2022-07-08 Update – Ranchers interface has changed a bit but it’s close enough so I won’t change the screenshots.

This is section is applicable if you, like me, are running Rancher. In that case adding the cluster credentials won’t work like it usually does. Instead, you need to do this manually.

Creating the user and assigning permissions

First we need to create a user. Go to Global -> Security -> Users.

Click on Add and then proceed to create a Standard user with a name of your choosing. For the purpose of this guide we’ll use argo-service. Assign a password and Click on Create.

Next, navigate to the User Cluster you want Argo to be able to access.

Click on Members.

Then click on Add Member. Search for argo-service, assign the role “Member” and click on Create. Worth noting, I’ve had mixed success here and I am still not sure why. Second time around I had to give the user Cluster Owner, but I’m sure this is customize-able, I just won’t spend time doing it in my lab.

Creating an API key

  1. Login as argo-service and choose API & Keys from the top right corner
  2. Click on Add Key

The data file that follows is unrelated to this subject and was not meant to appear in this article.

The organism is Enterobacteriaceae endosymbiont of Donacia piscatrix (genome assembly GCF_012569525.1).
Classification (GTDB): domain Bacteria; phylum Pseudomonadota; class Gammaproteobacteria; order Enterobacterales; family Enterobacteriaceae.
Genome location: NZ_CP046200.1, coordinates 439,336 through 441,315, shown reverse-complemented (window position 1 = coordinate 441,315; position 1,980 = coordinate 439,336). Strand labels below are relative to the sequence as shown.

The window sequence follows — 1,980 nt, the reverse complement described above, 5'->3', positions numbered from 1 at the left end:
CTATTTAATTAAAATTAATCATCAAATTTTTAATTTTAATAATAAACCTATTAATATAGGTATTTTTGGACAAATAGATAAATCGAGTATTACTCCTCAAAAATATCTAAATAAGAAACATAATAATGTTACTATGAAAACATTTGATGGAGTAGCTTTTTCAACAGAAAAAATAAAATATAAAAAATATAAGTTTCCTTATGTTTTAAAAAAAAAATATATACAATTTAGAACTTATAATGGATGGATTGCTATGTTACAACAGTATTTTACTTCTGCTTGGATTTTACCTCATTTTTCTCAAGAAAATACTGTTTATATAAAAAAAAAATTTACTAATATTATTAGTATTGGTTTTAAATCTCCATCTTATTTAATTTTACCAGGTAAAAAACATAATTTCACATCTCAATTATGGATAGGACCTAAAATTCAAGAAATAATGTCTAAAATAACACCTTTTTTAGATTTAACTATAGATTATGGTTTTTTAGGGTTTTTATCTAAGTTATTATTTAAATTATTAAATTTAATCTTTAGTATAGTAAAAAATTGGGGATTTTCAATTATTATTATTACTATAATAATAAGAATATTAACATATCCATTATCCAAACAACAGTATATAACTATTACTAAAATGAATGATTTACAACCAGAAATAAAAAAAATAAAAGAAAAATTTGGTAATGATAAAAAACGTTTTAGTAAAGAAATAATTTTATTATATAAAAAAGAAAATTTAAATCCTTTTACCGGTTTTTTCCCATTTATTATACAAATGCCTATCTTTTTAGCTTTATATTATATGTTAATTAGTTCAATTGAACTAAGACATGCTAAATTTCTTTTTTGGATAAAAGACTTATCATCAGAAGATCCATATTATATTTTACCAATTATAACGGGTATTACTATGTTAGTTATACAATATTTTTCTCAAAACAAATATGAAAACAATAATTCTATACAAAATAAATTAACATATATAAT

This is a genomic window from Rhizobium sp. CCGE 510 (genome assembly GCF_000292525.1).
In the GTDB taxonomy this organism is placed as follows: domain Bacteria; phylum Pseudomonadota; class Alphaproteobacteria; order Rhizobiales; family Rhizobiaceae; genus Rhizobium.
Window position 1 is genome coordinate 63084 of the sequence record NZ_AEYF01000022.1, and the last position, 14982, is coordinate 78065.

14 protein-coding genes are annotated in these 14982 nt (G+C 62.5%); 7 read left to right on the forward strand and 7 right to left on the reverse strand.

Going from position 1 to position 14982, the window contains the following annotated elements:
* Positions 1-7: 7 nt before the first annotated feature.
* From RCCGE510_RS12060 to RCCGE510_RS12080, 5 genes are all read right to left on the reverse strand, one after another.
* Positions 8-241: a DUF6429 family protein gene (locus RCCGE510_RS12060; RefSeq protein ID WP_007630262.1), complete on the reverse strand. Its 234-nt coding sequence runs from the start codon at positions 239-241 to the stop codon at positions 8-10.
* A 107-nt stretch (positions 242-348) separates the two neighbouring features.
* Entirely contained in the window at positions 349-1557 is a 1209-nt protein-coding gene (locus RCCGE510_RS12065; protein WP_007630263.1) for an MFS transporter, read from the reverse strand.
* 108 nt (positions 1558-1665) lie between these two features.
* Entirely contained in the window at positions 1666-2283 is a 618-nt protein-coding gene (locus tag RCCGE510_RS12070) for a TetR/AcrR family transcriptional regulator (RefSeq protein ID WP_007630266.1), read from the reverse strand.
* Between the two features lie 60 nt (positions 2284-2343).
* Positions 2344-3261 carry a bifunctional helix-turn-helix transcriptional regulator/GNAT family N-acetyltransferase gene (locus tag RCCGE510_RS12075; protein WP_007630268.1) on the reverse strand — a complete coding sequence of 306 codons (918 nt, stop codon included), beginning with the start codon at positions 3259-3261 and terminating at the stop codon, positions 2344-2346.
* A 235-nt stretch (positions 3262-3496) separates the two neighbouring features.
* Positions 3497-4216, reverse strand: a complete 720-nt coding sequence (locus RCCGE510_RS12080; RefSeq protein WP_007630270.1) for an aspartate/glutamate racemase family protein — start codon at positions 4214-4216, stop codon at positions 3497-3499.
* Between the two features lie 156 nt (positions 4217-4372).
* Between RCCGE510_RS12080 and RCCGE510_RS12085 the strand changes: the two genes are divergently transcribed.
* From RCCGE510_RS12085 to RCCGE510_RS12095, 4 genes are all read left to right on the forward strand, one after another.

3. Add a description if you want to and leave everything as default
  4. Click on Create
  5. Copy all the information at the page into a password storage of some kind and click on Close

Creating the Argo Cluster secret

Before you create these secrets you need to determine the URL to your user cluster. You can get this by clicking on Cluster on the top menu in Rancher and then click on Kubeconfig File.

The URL is marked with red below:

Next, create the following YAML file. Note that the server property is the URL from above and the bearerToken is the bearer token you got when creating the API key before. This configuration assumes that you have a legitimate certificate for your rancher cluster. If you don’t I have a guide for setting this up here.

apiVersion: v1
kind: Secret
metadata:
  name: rancherprod-cluster-secret
  labels:
    argocd.argoproj.io/secret-type: cluster
  namespace: argocd
type: Opaque
stringData:
  name: rancher-prod
  server: https://rancher.xip.io/k8s/clusters/c-aabb12
  config: |
    {
      "bearerToken": "token-123aa:aaaaaaaaaaaaaaaaaaaaaaaaaaaaaaaaaaaaaaaaa",
      "tlsClientConfig": {
        "insecure": false
      }
    }

Run kubectl apply -f <file name> to create the secret. Argo should automatically pick this up and have access to your user cluster.

Troubleshooting

When does things go as they should in IT. More or less never. Argo has this great guide on how to troubleshoot adding cluster credentials. You can find it here.

The only thing I’d like to add that was not super clear to me is the following things:

  1. Make sure to look at the right version of the docs. The command to generate the kubeconfig was argocd-util kubeconfig in my version, not argocd-util cluster kubeconfig as it is in other versions.
  2. The api-server-url is the Rancher user cluster URL, ie https://rancher.xip.io/k8s/clusters/c-aabb12